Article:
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Outsider, 1990
by
Jan Duncan-O'Neal


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The women in their black gallibeas
wait for commuter trains in Cairo.
They seem to know exactly where to stand
apart from the men in white robes,
so they will board the Women’s Car when
a train screeches into the station.
 
Their golden brown faces
damp from June’s intense heat
recall tomb paintings’ deep color
preserved from kingdoms long past.
 
I cannot see their heads, the shape
of their bodies swathed in cloth layers,
these anonymous ones
unlike females I have met in other places.
 
They giggle to each other
like shy girls but they are wives,
mothers, clinging babies on their hips,
carrying baskets of pita and pomegranates,
looking a-la-tuul, straight ahead,
for the next train to come.
 
In my white linen dress,
blonde hair blowing in the wind,
I have never felt so conspicuous,
the invisible woman they will never know.
 
This poem first appeared in Kansas City Voices (Vol. 9. 2011).
Used here with the author’s permission.
Purchase a framed print of this poem.


 

A long-time children's librarian, Jan Duncan-O?Neal told stories to children and did workshops nationally until her retirement ten years ago. Soon after, she turned from writing educational resource books to creating poems. Much of her poetry is narrative, influenced by her storytelling background. ?Poetry challenges me more than anything else I?ve ever done,” says Jan. ?To have some of my work published has been a high point in my life.” The feature poem in her chapbook, ?Lost Voices,” was a Pushcart Nominee.  Currently an editor for I-70 Review, Jan lives with husband, Bill Duncan-O?Neal (who proudly shares this double name), in Overland Park, Kansas.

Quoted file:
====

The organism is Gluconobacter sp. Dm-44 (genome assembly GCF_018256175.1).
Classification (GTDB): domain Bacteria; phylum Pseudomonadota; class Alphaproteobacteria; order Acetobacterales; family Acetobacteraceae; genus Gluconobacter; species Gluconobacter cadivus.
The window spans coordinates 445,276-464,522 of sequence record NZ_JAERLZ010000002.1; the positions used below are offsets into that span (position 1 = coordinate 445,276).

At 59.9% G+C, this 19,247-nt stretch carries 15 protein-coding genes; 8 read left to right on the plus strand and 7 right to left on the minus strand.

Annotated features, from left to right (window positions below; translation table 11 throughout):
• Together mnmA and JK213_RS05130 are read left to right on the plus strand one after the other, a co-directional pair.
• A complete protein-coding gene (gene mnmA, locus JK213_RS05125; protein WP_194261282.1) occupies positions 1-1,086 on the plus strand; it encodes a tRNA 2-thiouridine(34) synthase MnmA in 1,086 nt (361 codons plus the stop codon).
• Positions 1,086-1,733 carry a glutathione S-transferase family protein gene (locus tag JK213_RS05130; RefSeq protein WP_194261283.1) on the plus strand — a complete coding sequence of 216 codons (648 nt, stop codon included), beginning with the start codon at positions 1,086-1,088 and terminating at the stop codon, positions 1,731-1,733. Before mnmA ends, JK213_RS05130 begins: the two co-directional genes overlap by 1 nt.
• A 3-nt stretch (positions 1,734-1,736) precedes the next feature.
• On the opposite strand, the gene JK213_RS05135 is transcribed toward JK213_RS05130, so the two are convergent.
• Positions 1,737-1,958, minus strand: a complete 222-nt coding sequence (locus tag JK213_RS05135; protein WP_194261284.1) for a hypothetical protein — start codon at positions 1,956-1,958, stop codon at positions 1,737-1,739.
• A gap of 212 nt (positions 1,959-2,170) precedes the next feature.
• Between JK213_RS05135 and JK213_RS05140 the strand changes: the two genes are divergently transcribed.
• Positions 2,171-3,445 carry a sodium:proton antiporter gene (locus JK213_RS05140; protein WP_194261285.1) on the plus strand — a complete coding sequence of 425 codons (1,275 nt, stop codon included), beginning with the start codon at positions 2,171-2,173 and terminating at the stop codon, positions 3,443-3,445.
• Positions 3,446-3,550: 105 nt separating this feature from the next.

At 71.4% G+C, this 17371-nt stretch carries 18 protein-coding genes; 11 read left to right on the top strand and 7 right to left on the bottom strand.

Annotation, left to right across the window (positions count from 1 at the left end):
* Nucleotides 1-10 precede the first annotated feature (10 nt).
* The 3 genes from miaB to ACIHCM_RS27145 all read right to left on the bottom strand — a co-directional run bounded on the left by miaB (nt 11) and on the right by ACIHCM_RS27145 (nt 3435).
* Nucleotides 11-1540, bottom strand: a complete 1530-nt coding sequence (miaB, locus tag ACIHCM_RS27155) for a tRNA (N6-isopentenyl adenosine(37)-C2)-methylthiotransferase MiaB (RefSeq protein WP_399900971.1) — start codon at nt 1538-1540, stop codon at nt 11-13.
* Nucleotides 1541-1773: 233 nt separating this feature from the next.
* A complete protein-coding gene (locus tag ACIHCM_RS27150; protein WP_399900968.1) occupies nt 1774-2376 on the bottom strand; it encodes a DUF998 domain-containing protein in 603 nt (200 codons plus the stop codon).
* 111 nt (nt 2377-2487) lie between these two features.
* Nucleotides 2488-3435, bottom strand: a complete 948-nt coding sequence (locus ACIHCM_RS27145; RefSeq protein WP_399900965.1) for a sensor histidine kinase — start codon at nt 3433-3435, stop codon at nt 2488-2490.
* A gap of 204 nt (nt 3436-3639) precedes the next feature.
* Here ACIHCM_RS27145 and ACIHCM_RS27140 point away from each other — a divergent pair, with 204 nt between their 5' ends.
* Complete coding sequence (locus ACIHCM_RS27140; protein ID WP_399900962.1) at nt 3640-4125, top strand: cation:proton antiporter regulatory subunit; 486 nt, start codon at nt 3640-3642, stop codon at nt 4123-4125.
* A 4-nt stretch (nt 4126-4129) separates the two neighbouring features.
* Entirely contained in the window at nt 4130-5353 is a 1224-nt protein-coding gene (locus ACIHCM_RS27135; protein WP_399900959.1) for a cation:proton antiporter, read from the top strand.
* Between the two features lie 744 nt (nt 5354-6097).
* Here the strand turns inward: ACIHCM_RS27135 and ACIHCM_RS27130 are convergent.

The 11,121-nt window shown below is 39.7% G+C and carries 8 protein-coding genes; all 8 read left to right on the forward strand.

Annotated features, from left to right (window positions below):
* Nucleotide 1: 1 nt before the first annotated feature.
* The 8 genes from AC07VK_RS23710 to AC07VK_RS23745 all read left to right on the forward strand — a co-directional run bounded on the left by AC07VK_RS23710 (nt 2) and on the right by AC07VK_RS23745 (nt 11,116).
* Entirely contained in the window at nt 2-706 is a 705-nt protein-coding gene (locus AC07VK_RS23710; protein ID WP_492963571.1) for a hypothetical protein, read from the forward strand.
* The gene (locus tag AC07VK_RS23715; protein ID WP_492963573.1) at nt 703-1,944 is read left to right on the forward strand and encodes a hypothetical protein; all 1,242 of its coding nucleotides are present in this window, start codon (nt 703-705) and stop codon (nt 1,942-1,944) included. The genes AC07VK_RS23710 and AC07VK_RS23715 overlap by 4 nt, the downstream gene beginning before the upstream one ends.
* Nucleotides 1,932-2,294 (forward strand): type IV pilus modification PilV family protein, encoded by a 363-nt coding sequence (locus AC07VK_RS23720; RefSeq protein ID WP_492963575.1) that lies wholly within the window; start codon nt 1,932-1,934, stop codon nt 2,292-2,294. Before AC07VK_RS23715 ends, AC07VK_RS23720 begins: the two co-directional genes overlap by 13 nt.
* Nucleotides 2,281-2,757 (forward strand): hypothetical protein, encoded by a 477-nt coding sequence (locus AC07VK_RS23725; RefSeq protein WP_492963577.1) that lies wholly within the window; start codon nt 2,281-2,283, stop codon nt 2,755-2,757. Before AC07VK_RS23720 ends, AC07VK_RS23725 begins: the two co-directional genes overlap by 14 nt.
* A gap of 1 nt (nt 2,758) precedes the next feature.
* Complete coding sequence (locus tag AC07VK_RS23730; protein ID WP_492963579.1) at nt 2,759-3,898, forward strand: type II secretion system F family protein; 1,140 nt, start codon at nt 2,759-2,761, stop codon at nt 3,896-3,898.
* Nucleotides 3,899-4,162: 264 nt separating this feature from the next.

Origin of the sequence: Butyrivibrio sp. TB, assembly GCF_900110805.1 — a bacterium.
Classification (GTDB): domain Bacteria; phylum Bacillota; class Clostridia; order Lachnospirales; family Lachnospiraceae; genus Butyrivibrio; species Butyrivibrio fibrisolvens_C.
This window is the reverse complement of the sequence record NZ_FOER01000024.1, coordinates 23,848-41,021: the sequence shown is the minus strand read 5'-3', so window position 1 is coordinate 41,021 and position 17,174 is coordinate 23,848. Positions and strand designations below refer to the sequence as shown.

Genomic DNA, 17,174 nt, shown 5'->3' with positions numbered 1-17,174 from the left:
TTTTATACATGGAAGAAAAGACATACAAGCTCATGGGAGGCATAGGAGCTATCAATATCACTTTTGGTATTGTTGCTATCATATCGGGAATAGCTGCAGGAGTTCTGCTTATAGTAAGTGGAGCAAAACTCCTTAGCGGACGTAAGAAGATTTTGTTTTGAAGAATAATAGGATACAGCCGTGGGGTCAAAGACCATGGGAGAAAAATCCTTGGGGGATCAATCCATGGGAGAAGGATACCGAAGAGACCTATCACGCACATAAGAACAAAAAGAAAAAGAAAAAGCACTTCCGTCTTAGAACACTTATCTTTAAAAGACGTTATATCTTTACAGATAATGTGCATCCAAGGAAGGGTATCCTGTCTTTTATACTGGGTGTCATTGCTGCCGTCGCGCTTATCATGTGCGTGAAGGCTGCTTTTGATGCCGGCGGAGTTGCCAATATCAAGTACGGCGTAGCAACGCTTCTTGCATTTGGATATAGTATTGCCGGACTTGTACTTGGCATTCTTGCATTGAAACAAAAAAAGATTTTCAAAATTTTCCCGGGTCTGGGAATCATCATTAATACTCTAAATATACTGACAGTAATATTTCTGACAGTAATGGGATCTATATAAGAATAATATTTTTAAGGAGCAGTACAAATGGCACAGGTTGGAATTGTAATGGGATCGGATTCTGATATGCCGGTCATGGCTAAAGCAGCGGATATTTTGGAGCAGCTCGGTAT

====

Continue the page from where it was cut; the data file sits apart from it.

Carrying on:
New comments are closed for now.
Dorcas:
You were not of their culture, but universally feminine.
Posted 06/17/2013 05:23 PM
Ginny C.:
"The invisible woman they will never know" How many people in how many places have felt that way? It makes the poem universal.
Posted 06/17/2013 04:19 PM
Donna Pflueger:
Jan, your sensory poem immediately took me there to experience a vivid glimpse of another culture and your last stanza left me with a powerful truth. Thank you.
Posted 06/17/2013 02:26 PM
Katrina:
I wonder if you could buy a black dress, or whether white was some kind of statement to avoid subservience to the men. Either way, lovely poetry.
Posted 06/17/2013 06:13 AM
TheSilverOne:
Those feelings that both unite and separate us as women...What a wonderful expression of that.
Posted 06/17/2013 05:02 AM


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